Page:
Catalog Home Page

Negotiating change: Studying the impacts of medical male circumcision on traditional beliefs in Western Kenya

Kabare, Margaret (2019) Negotiating change: Studying the impacts of medical male circumcision on traditional beliefs in Western Kenya. PhD thesis, Murdoch University.

[img]
Preview
PDF - Whole Thesis
Download (1MB) | Preview

Abstract

Medical male circumcision (MMC) was introduced in various sub-Saharan African countries from 2007 as a biomedical intervention for HIV prevention. The introduction of MMC for HIV prevention has occurred at a time when African societies are experiencing rapid transformations in the face of modernisation and globalization. Combined, the processes of modernisation and globalization are altering how individuals engage with traditions. Among the areas where striking changes have occurred is health. Various scholars have drawn attention to the ongoing intensification of medicalization and public health interventions premised on the modern notion of rational decision-making individuals, although the complexity of how these changes interact with traditional and localized contexts is not well understood. With a focus on the Kenyan context, this mixed-method, multi-sited study explores the extent to which medical male circumcision impacts on traditional ideas, beliefs, and behaviours and vice versa. The study draws on perspectives about male circumcision (MC) in a region where some ethnic groups practice MC as a cultural tradition while others do not, and where MMC is now promoted as an intervention for HIV prevention. Through a mixed-methods process of data collection and analysis, four broad themes emerged: the construction of new, modern identities via traditional ideas as driving the uptake of the intervention; the disruption of traditional practices and ideas and the emergence of identity crises; the construction of biomedical knowledge in ways that both potentiate and suppress the uptake of the intervention in contemporary settings; and the persistence of traditional ideas and practices which generally impede the spread of biomedical innovations. The study concludes that within the Kenyan context, the adoption of a modern, biomedical intervention has had significant impacts on the beneficiaries, with several of these impacts being unintended. The meanings attached to MC reflect both the traditional and the modern in complex ways linked to changing socio-political contexts (both micro and macro) and varied rationalities, underlining the way that the dissemination of modern, biomedical knowledge is heavily contextualized.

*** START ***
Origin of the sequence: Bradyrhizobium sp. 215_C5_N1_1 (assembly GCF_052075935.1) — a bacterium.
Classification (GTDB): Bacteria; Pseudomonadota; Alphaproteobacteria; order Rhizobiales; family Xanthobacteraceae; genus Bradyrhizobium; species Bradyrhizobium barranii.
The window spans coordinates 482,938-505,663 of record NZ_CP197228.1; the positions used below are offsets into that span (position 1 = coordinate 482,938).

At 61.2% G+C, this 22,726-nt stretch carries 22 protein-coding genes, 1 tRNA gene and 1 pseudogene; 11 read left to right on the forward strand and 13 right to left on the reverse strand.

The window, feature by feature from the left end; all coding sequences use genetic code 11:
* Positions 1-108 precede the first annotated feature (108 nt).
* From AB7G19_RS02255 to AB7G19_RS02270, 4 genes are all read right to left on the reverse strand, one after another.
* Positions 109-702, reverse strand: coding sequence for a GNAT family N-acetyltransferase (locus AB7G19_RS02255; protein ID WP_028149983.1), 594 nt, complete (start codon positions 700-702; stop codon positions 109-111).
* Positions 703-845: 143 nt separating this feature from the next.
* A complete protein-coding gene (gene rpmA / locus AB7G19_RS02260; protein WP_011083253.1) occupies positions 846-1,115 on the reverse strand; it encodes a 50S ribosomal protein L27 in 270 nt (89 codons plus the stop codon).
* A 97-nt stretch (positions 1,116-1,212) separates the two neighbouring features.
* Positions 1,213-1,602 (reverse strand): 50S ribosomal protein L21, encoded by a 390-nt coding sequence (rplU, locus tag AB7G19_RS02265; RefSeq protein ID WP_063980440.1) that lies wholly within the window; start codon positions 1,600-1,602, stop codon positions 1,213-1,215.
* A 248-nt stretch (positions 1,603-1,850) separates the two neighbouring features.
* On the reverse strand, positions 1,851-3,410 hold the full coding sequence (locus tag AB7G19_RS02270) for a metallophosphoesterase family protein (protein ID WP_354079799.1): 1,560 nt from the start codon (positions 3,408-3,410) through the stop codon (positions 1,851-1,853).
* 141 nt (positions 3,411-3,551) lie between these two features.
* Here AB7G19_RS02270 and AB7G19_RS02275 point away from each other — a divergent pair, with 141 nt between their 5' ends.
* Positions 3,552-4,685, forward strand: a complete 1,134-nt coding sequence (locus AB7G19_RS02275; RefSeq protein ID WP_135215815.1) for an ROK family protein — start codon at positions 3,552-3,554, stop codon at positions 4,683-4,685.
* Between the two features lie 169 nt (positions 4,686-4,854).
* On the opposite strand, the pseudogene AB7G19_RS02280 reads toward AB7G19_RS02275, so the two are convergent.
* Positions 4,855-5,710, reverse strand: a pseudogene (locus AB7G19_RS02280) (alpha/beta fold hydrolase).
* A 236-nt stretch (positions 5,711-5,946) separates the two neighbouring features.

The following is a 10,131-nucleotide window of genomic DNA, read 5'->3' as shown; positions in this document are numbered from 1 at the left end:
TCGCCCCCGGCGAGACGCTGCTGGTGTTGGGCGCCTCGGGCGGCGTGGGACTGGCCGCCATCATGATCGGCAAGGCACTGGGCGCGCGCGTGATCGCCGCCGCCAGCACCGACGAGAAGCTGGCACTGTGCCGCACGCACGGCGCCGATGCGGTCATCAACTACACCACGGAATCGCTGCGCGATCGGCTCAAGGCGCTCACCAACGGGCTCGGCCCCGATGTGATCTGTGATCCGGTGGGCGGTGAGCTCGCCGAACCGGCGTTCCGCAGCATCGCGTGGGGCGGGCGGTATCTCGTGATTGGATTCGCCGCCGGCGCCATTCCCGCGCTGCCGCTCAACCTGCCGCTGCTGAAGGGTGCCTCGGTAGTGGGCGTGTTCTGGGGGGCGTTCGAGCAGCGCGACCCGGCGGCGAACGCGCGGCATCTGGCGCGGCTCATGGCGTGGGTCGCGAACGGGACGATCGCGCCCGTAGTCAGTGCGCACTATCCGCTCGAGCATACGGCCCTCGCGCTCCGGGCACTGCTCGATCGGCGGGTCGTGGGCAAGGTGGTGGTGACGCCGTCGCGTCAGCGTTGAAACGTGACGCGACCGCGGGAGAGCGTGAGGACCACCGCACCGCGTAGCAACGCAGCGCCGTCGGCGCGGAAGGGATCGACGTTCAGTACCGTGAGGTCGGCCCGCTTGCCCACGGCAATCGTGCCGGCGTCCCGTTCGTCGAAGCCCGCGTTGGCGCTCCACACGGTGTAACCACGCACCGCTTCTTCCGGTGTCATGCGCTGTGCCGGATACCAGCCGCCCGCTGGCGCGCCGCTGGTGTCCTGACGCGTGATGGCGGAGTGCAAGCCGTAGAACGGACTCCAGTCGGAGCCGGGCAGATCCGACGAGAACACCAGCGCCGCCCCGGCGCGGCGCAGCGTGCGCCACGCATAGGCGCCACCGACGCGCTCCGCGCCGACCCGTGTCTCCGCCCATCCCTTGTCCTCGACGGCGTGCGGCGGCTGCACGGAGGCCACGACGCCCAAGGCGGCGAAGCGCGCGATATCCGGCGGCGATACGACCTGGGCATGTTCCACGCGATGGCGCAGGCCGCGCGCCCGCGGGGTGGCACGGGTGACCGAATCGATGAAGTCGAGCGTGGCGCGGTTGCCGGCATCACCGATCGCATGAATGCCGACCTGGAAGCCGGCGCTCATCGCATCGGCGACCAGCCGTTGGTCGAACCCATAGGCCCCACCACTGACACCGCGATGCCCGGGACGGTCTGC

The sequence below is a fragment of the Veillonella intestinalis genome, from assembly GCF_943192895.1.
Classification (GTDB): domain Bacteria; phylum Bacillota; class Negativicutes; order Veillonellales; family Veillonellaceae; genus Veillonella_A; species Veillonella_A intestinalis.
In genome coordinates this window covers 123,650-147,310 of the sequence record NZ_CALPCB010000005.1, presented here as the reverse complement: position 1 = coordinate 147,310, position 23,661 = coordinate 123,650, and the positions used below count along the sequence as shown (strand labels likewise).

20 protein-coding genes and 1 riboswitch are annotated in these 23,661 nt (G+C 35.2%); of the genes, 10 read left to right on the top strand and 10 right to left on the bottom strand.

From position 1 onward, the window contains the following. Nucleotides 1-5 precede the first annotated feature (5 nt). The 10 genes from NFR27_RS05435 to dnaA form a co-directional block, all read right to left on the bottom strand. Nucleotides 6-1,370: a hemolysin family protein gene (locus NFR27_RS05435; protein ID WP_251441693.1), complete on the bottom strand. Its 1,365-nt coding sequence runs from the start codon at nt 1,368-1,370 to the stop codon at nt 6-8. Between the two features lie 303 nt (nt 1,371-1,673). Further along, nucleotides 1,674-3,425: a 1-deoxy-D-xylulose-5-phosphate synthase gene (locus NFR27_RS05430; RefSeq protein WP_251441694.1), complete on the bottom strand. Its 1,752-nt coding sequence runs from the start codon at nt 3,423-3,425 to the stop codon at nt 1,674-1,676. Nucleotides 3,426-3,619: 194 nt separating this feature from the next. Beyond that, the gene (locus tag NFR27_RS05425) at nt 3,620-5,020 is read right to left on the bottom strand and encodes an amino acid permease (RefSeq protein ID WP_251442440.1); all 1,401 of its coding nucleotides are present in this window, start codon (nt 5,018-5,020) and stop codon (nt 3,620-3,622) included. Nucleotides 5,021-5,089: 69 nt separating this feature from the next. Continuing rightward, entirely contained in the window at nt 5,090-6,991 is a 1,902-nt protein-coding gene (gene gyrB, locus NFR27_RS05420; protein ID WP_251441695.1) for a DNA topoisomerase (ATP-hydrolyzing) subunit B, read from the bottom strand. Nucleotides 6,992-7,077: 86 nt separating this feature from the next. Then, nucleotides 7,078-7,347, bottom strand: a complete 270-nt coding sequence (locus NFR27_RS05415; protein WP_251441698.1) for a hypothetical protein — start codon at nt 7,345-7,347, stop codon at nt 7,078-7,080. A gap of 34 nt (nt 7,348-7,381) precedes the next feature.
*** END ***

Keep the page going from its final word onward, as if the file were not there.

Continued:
Item Type: Thesis (PhD)
Murdoch Affiliation: School of Arts
Supervisor(s): Northcote, Jeremy, Aleri, Joshua and Palmer, David
URI: http://researchrepository.murdoch.edu.au/id/eprint/51020
Item Control Page Item Control Page

Downloads

Downloads per month over past year